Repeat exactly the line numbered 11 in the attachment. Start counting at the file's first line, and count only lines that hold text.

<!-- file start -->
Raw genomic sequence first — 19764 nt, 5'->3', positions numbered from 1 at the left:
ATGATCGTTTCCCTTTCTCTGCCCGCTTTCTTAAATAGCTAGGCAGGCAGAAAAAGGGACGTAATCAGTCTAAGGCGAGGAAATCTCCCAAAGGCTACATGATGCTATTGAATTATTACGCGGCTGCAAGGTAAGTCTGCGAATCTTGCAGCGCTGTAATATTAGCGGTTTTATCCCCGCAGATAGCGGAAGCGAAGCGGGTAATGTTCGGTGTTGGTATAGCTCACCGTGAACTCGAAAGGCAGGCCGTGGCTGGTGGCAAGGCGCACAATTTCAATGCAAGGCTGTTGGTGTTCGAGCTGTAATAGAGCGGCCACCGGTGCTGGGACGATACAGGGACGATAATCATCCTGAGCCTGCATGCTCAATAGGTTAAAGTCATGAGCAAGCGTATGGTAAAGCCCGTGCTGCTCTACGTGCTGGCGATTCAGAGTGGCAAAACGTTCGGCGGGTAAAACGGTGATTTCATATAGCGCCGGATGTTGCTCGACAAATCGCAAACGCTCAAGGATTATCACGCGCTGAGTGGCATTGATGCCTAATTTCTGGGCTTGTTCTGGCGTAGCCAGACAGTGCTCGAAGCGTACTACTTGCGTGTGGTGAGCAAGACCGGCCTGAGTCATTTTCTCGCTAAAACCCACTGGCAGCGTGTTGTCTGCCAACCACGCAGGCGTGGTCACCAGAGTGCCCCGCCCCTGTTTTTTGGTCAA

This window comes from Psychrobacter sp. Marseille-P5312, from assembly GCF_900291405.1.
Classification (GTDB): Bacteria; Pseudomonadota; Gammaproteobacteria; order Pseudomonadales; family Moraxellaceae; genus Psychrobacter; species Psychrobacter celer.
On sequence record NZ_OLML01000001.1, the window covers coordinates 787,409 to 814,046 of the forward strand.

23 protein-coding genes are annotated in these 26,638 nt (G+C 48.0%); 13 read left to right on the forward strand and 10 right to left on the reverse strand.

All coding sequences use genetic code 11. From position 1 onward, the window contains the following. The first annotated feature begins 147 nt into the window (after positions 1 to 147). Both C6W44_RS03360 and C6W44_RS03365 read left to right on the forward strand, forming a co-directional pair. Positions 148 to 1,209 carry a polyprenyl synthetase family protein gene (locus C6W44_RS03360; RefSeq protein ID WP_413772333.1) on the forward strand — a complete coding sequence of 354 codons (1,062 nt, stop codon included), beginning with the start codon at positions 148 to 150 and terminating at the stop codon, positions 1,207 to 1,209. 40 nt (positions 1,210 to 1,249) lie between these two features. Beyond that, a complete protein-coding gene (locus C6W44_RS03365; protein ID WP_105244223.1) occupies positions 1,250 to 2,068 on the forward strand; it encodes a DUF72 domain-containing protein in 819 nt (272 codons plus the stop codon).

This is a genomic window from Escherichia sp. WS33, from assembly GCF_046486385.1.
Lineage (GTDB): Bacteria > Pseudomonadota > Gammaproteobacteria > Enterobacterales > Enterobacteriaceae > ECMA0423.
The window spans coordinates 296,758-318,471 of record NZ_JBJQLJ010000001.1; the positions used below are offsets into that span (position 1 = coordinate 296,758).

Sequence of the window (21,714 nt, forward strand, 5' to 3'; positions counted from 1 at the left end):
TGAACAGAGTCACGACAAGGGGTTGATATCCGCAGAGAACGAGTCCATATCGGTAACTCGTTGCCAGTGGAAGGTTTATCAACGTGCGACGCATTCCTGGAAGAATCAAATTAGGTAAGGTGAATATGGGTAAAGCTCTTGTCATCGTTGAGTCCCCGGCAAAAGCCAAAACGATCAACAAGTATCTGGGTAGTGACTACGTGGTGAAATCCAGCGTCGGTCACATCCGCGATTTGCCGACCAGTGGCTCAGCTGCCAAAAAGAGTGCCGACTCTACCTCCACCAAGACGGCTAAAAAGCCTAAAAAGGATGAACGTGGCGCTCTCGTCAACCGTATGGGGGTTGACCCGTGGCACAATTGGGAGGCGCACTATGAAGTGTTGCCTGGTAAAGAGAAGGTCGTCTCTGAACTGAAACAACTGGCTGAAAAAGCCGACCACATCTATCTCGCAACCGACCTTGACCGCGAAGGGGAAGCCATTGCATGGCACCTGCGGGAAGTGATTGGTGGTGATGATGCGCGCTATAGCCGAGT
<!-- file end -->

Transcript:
Sequence of the window (21,714 nt, forward strand, 5' to 3'; positions counted from 1 at the left end):